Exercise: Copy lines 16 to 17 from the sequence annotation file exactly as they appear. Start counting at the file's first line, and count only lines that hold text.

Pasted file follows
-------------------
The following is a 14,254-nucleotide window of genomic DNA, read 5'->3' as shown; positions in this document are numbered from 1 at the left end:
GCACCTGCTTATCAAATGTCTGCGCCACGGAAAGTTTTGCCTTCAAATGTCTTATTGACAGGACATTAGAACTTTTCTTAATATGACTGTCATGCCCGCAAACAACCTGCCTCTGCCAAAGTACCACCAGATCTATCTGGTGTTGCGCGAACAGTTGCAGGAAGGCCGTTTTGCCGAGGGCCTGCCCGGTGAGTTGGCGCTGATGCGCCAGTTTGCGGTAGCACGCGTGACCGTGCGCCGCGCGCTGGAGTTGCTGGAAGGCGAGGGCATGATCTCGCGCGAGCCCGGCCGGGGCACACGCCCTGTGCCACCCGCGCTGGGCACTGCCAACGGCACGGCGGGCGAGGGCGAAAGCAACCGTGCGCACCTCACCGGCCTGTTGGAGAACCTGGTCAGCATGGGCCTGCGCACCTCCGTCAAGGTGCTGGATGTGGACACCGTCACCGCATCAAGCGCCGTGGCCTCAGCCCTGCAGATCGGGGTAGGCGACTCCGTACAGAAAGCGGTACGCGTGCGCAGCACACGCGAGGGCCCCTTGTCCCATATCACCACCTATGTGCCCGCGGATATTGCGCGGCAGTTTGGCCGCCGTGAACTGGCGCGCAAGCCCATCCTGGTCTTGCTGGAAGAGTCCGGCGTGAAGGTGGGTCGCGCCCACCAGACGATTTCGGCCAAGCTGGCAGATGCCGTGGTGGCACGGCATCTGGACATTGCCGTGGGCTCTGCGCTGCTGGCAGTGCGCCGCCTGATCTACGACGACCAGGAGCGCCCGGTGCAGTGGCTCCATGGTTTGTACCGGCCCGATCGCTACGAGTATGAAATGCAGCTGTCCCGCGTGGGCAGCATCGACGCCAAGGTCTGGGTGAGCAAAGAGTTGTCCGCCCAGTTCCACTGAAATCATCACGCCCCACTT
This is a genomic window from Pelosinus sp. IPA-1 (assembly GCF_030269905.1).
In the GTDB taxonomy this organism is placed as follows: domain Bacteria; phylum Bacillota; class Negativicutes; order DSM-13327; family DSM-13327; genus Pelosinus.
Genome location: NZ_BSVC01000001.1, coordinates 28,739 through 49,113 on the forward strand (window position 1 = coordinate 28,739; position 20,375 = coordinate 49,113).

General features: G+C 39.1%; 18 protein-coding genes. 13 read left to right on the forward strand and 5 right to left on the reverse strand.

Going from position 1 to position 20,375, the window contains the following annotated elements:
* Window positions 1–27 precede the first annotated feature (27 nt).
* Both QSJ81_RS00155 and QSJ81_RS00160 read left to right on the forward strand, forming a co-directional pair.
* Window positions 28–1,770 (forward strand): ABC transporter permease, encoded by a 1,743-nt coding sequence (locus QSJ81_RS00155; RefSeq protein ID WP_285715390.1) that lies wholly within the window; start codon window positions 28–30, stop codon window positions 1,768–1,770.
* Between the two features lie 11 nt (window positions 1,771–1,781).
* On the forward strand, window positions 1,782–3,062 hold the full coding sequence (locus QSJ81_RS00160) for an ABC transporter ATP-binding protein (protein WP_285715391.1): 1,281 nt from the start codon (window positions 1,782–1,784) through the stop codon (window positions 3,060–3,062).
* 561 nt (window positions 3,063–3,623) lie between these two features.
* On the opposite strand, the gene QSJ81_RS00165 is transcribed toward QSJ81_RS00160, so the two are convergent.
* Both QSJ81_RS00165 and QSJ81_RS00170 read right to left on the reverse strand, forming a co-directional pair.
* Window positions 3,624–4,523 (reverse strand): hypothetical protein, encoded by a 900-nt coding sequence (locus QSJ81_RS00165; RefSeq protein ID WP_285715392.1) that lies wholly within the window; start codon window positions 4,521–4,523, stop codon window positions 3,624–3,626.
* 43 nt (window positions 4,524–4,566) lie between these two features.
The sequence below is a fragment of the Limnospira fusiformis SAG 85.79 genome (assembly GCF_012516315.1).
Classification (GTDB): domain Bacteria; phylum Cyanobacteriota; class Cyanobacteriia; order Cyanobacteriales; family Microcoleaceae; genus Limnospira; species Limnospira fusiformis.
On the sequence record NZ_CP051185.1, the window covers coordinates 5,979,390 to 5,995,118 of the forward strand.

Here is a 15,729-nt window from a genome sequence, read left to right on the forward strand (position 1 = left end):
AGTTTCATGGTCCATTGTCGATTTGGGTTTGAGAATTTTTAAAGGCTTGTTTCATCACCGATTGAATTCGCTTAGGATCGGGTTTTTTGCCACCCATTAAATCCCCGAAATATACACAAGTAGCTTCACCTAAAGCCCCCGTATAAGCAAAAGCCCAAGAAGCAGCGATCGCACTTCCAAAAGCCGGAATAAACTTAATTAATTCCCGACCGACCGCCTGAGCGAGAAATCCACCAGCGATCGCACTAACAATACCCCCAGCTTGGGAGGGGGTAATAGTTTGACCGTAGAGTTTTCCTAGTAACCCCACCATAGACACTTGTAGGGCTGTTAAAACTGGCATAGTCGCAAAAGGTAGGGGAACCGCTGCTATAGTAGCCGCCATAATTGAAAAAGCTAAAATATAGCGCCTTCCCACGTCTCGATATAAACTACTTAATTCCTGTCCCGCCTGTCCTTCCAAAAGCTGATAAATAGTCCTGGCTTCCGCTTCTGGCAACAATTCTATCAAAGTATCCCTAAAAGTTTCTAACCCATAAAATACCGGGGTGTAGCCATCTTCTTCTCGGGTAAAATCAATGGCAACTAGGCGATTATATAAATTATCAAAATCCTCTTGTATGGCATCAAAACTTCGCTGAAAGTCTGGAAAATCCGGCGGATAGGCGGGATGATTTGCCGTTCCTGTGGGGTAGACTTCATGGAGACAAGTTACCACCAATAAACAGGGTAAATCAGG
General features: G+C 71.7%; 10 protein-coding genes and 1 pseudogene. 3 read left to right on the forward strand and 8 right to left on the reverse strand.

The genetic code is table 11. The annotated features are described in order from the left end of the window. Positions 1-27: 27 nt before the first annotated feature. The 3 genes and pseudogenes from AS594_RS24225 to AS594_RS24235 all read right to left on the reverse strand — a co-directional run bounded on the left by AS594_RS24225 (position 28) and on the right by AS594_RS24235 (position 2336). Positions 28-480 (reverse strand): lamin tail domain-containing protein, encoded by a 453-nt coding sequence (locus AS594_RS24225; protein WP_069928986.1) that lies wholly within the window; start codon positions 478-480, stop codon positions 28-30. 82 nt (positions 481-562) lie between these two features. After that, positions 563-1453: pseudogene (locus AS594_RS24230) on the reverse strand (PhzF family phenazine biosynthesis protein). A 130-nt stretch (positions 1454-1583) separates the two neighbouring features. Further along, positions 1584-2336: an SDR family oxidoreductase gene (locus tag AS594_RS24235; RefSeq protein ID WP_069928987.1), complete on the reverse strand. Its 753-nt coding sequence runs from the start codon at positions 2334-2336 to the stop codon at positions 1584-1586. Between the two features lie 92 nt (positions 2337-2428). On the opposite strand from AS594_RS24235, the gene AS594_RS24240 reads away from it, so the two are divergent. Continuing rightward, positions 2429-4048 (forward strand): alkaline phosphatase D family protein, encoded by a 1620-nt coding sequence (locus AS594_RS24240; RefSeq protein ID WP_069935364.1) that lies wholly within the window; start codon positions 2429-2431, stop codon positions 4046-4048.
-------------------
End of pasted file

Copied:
* Window positions 3,624–4,523 (reverse strand): hypothetical protein, encoded by a 900-nt coding sequence (locus QSJ81_RS00165; RefSeq protein ID WP_285715392.1) that lies wholly within the window; start codon window positions 4,521–4,523, stop codon window positions 3,624–3,626.
* 43 nt (window positions 4,524–4,566) lie between these two features.